For those hand-delivering mail-in ballots, the Boston election office is at One City Hall Square, Room 241, in Boston. For those mailing their ballots, the address is as follows:

Elections Department
One City Hall Square
Room 241
Boston, MA 02201

Those who live outside of Boston can find the address of your local election office here.

When do I need to return my ballot?

For the Massachusetts primary, your ballot needs to be returned by 8 p.m. on Sept. 1, according to Galvin’s office.

For the election, mail-in ballots need to be postmarked by Nov. 3 and must reach your local election office by Nov. 6.

Those hand-delivering their state election ballot to either the local election office or a secure drop box must do so by 8 p.m. Nov. 3.

Ballots arriving from outside the country must be received by Nov. 13 and postmarked by election day.

Can I track my ballot?

Yes, you can track your ballot at You’ll have access to the following information: whether your application has been received, the date your ballot is mailed, the date your ballot is received at your local election office, and whether your ballot has been accepted or rejected.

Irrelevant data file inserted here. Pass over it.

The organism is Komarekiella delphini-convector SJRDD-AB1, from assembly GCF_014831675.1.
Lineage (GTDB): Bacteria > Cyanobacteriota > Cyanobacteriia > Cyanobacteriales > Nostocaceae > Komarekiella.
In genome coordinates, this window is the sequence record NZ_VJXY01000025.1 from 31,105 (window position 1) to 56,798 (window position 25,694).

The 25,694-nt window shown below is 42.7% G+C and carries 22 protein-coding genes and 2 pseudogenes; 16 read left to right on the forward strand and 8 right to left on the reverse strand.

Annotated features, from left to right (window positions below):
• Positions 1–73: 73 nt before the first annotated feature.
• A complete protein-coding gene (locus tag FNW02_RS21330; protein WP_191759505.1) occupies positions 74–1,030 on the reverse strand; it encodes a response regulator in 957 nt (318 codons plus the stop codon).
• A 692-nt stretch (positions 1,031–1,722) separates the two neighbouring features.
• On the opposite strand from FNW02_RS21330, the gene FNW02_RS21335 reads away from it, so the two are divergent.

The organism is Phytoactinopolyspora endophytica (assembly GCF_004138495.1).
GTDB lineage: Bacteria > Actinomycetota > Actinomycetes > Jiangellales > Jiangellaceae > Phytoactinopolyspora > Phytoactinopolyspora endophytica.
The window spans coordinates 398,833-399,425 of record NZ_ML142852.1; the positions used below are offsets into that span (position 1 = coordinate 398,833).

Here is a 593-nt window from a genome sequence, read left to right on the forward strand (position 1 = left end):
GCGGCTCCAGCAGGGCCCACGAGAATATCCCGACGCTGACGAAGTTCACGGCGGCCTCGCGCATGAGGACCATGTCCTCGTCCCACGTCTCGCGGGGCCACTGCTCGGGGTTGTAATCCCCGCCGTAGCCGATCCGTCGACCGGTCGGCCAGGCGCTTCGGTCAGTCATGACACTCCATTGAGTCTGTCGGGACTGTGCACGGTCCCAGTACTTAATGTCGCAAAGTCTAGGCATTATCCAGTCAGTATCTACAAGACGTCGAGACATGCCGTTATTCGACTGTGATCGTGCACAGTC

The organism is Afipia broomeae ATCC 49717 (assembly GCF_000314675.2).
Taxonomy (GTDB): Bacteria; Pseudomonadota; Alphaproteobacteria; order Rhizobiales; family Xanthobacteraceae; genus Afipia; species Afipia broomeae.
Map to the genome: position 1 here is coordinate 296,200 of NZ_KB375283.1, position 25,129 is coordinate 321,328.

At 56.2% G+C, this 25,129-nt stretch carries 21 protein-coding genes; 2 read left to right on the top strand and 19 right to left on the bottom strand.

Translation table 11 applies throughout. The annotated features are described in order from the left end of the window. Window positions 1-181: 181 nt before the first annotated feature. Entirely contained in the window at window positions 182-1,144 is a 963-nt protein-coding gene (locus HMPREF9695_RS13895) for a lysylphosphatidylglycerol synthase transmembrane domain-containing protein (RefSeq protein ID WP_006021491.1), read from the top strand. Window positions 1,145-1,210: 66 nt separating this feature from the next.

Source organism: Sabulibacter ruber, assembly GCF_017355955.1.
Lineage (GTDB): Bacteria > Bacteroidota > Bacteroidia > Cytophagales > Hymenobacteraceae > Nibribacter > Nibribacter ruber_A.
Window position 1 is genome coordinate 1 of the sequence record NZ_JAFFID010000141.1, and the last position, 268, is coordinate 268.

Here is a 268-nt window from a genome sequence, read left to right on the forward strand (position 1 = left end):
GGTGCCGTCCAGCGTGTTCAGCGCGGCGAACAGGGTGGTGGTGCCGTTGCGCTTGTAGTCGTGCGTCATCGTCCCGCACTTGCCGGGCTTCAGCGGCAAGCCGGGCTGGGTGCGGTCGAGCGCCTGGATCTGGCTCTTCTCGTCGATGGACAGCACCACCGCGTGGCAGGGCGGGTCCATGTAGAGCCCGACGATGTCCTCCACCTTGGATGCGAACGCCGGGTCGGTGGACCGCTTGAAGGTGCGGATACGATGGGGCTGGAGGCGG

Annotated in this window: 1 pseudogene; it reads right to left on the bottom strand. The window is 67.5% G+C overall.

What if I’m worried that my ballot will not arrive in time to be counted?

Consider hand-delivering your ballot or voting in person.

How do I know my ballot was counted?

Your ballot will be counted in a public space, either at your polling place or at a central tabulation facility in your city or town, according to Galvin’s office.

You can confirm that your ballot was accepted here.

Why was my ballot rejected?

You probably didn’t sign the affidavit on your ballot envelope. You’ll be notified by your local election official if your ballot is rejected along with the reason why, and you’ll be sent a new ballot if there is time.

You also have the option of voting in person before 8 p.m. on Election Day.